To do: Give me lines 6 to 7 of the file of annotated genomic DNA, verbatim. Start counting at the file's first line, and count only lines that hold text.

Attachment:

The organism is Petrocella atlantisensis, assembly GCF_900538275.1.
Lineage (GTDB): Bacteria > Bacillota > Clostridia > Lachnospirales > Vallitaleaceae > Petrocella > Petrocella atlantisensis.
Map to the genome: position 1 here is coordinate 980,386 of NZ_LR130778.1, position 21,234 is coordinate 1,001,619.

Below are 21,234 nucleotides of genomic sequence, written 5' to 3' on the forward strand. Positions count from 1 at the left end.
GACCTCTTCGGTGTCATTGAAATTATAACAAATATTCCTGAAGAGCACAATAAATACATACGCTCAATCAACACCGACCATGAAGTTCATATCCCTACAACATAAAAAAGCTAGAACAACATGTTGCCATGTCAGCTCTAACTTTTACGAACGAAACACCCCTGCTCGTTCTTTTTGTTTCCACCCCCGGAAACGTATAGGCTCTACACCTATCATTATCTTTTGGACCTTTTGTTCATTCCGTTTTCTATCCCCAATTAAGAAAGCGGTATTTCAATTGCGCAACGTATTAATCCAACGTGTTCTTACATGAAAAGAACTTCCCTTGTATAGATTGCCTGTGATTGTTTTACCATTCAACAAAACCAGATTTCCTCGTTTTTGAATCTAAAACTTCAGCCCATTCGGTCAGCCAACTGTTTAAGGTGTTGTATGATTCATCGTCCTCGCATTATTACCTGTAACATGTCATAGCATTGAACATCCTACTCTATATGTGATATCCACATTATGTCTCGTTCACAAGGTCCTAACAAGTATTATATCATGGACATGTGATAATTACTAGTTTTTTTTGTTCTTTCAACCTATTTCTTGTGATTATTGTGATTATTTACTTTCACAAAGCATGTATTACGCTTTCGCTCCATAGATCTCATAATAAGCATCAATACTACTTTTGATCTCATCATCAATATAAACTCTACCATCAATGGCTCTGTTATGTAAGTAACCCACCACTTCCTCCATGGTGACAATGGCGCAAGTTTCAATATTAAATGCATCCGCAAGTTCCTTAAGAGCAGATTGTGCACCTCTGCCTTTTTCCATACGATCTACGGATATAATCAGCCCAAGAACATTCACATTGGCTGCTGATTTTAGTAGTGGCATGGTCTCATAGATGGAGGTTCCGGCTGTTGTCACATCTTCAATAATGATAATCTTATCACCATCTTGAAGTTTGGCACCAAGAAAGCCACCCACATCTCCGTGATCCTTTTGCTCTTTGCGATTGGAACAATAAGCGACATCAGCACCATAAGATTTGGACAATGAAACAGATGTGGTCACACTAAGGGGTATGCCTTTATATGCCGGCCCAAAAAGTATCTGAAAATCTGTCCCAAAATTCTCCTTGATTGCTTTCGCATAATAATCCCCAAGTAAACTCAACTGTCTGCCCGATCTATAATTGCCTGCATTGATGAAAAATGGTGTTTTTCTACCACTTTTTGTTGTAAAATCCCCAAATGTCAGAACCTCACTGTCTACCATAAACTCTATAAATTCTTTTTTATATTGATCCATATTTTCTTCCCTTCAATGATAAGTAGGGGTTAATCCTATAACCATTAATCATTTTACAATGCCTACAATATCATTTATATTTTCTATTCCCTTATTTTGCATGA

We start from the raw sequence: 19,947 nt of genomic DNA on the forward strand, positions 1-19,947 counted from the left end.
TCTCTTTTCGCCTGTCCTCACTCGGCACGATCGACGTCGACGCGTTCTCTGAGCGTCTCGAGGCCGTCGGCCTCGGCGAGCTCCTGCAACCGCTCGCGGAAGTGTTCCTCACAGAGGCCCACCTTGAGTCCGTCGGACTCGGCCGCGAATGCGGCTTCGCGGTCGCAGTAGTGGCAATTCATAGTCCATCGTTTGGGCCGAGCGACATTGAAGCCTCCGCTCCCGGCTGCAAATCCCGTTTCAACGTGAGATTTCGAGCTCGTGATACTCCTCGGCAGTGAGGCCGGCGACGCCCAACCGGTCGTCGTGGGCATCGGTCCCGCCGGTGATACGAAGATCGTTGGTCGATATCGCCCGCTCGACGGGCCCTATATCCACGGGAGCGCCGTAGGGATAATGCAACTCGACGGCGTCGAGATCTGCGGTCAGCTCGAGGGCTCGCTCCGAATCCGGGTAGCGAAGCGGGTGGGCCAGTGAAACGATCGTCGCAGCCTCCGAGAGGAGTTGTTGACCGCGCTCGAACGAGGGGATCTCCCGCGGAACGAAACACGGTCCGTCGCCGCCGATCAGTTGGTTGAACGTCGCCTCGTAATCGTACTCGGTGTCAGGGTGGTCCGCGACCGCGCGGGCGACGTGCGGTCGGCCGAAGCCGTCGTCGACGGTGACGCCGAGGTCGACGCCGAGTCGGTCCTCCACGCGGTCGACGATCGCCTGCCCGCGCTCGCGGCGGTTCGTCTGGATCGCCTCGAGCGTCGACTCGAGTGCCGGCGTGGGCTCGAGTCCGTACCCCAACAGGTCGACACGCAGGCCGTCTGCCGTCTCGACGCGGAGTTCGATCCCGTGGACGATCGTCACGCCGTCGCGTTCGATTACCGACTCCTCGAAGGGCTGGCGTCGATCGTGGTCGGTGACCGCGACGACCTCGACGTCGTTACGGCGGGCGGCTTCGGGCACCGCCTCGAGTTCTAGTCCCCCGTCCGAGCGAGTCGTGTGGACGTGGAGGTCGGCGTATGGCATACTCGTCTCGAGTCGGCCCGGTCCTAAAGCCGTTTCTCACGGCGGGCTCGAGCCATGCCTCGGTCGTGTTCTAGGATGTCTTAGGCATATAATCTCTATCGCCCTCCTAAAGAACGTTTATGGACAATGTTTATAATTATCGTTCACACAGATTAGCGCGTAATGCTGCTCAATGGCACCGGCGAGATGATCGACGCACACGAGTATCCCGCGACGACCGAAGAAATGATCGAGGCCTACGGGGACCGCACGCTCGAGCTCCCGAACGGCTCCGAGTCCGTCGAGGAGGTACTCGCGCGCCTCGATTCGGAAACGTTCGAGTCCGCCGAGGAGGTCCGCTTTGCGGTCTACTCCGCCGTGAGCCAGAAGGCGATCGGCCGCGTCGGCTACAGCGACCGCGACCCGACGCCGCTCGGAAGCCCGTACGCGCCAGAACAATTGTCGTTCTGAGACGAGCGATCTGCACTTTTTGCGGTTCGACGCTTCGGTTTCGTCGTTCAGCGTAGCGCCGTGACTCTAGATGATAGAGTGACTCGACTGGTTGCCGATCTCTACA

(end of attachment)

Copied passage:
We start from the raw sequence: 19,947 nt of genomic DNA on the forward strand, positions 1-19,947 counted from the left end.
TCTCTTTTCGCCTGTCCTCACTCGGCACGATCGACGTCGACGCGTTCTCTGAGCGTCTCGAGGCCGTCGGCCTCGGCGAGCTCCTGCAACCGCTCGCGGAAGTGTTCCTCACAGAGGCCCACCTTGAGTCCGTCGGACTCGGCCGCGAATGCGGCTTCGCGGTCGCAGTAGTGGCAATTCATAGTCCATCGTTTGGGCCGAGCGACATTGAAGCCTCCGCTCCCGGCTGCAAATCCCGTTTCAACGTGAGATTTCGAGCTCGTGATACTCCTCGGCAGTGAGGCCGGCGACGCCCAACCGGTCGTCGTGGGCATCGGTCCCGCCGGTGATACGAAGATCGTTGGTCGATATCGCCCGCTCGACGGGCCCTATATCCACGGGAGCGCCGTAGGGATAATGCAACTCGACGGCGTCGAGATCTGCGGTCAGCTCGAGGGCTCGCTCCGAATCCGGGTAGCGAAGCGGGTGGGCCAGTGAAACGATCGTCGCAGCCTCCGAGAGGAGTTGTTGACCGCGCTCGAACGAGGGGATCTCCCGCGGAACGAAACACGGTCCGTCGCCGCCGATCAGTTGGTTGAACGTCGCCTCGTAATCGTACTCGGTGTCAGGGTGGTCCGCGACCGCGCGGGCGACGTGCGGTCGGCCGAAGCCGTCGTCGACGGTGACGCCGAGGTCGACGCCGAGTCGGTCCTCCACGCGGTCGACGATCGCCTGCCCGCGCTCGCGGCGGTTCGTCTGGATCGCCTCGAGCGTCGACTCGAGTGCCGGCGTGGGCTCGAGTCCGTACCCCAACAGGTCGACACGCAGGCCGTCTGCCGTCTCGACGCGGAGTTCGATCCCGTGGACGATCGTCACGCCGTCGCGTTCGATTACCGACTCCTCGAAGGGCTGGCGTCGATCGTGGTCGGTGACCGCGACGACCTCGACGTCGTTACGGCGGGCGGCTTCGGGCACCGCCTCGAGTTCTAGTCCCCCGTCCGAGCGAGTCGTGTGGACGTGGAGGTCGGCGTATGGCATACTCGTCTCGAGTCGGCCCGGTCCTAAAGCCGTTTCTCACGGCGGGCTCGAGCCATGCCTCGGTCGTGTTCTAGGATGTCTTAGGCATATAATCTCTATCGCCCTCCTAAAGAACGTTTATGGACAATGTTTATAATTATCGTTCACACAGATTAGCGCGTAATGCTGCTCAATGGCACCGGCGAGATGATCGACGCACACGAGTATCCCGCGACGACCGAAGAAATGATCGAGGCCTACGGGGACCGCACGCTCGAGCTCCCGAACGGCTCCGAGTCCGTCGAGGAGGTACTCGCGCGCCTCGATTCGGAAACGTTCGAGTCCGCCGAGGAGGTCCGCTTTGCGGTCTACTCCGCCGTGAGCCAGAAGGCGATCGGCCGCGTCGGCTACAGCGACCGCGACCCGACGCCGCTCGGAAGCCCGTACGCGCCAGAACAATTGTCGTTCTGAGACGAGCGATCTGCACTTTTTGCGGTTCGACGCTTCGGTTTCGTCGTTCAGCGTAGCGCCGTGACTCTAGATGATAGAGTGACTCGACTGGTTGCCGATCTCTACA